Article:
In a conversation with Baradwaj Rangan, actor Sai Dharam Tej opens up about Solo Brathuke So Better, his six flops, how he kept his spirit up and learning to say no to a script that does not work for him. Excerpts.
Your Solo Brathuke So Better is the first Telugu film that's going to hit theatres, post-pandemic. What's it like? Did you guys think hard about this decision?
We didn't think much, because we sold it to an OTT platform. But we had a clause saying that if at all the theatres were opening, we'd like to have a theatrical release, because that will be helpful for everybody — producers, distributors and exhibitors. Everybody should have some sort of livelihood, so we thought of that. The moment theatres opened, we were really hoping that Zee5 would give into having the movie released in theatres, and they have been very very helpful and cooperative. We had a lot of discussions on how to take it forward, and the moment we talked to the audience, they said they were waiting for some movement from the film industry. That instilled a lot of confidence in us to release a film. I was kicked about it and said let's get onto the bandwagon and release it in this heat.
Also, during the lockdown for the past eight months, people have not been able to come out. Even if they did, they did not have any sort of entertainment.
So this is an entertainer. It's not one of those films where everyone dies in the end?
No no no, it's a very good rom-com and a family entertainer and people can come and watch it.
Because, I was thinking if people come to the theatres and it's one of those tragedies…
I think we've had enough tragedy of one year getting lost (laughs). We don't want to put the audience through one more.
Tej, you've had an unusual career. It's almost like one of those mythological movies where God keeps testing somebody to check if they're worth it. Have you ever thought about your career similarly?
I'd like to think I am God's favourite child, so he has every right to poke me and test me. Keeping all that aside, if everything goes really smoothly, and everything happens just like that, there's no entertainment for me too. In life, drama happens only when there are hurdles, so these things only show your mettle. There's basically one more thing called jigar, you want that. If you really want it, you'll fight for it. If you have so much fire and passion within you to reach where you want to, you'll go to any extent to achieve it. So, I feel that God is actually showing that I have it in me to get what I really want. I really like my journey and it's really good to have ups and downs in life.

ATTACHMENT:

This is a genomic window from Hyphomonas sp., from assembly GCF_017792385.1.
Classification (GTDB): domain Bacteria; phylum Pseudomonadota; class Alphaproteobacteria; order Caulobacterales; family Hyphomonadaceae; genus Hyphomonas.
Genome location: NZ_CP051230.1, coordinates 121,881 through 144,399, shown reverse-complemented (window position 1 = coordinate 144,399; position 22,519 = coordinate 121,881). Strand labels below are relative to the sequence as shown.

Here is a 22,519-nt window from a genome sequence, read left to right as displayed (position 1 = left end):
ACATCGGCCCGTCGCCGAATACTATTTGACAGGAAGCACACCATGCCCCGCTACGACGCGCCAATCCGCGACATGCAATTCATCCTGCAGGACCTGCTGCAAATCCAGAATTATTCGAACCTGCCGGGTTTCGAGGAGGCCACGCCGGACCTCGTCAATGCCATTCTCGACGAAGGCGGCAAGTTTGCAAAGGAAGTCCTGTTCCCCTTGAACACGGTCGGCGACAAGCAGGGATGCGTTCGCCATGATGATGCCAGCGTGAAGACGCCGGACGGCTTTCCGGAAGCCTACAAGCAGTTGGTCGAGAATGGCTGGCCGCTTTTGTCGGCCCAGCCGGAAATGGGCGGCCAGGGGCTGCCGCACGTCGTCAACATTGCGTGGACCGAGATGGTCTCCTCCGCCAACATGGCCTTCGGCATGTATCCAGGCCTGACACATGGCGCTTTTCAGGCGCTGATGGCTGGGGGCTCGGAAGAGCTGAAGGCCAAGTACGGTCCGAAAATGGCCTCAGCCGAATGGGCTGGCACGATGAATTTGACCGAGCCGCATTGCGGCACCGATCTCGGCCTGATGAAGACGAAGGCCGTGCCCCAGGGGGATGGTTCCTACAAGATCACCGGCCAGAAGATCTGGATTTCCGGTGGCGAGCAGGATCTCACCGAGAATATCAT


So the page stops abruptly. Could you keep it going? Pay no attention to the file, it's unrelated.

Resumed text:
Sometimes, you want it to stop right? Sometimes it's just like, let's just get ahead with some kind of steady career. Have you looked up at the sky and said, "enough!"
(Laughs) I have, because that's how any human being would be like. That was in my first year. As you said, my first film was stuck financially, and in the second film, the actor had to be replaced because he passed away. I remember a fan of Chiranjeevi's calling me and saying: "Sir, what you've done is enough. I think it's time you retire and not continue acting." I was taken aback.
This is after the release?
Before the release of the film.
He said what you've done is enough?
Yeah, because I'm such a bad omen, because none of my films is doing well. People were saying he's a huge iron leg, he can't do a film and all that. I told that man, "Sir, anyway I started these two films, let me finish them, and if you still think I'm not worthy of it, I'll definitely take a step back." A few months after my first film was released, the same guy called me and said, "I'm sorry for what I said. I think you've done a great job and we would like to see you continue in this field." These things actually kept me going, they gave me extra fire to reach where I am right now.
You've done films with established filmmakers and they didn't really work out. Everybody has success and failures, but if you look back on the scripts, would you have considered them or had discussions with the directors and say, "You know, may be, we could look at this, or that." How would you look at those scripts today?
Those films, my gut instinct was telling me, "Dude, not working, just come out of it". By that time, I had already given my commitment to the films, and people had come on board. There were so many opportunities to come out of the films, but I thought once I gave my commitment, it's not right on my part, ethically, to get out. So I thought, let me go ahead, and whatever the result is, let me learn something. So those six films of mine that didn't do well, they taught me how to say no to the script, director and producer, and instead say: "It's okay, get me a good script. If I like it, I'll go ahead. Until then, I'm not going ahead, not even an inch forward."
How do you say no?
Literally, that I don't like the script. If at all they ask the reason, I say, "See with my kind of experience, I already have six backlogs. So I know better, and please don't force me into this."
I'm going to throw this hypothetical question at you. If SS Rajamouli comes to you tomorrow and says, here's a script and you're reading the script and you're like, "Okay, I'm not sure this is going to work"…
I would definitely have a discussion with him, saying, "Sir, these are the points where I kind of feel that there's some bug, there's something that needs to be done." Even then, if it's not working out, then it's not my cup of tea. I'd say, "Sir, I'm really excited to work with you, but not with this script."
Which would you say was your first proper hit?
I'd say, Subramanyam for Sale was the first proper hit. It did really well and people loved my acting, they loved everyone's performances and enjoyed it thoroughly. It gave me audience acceptance.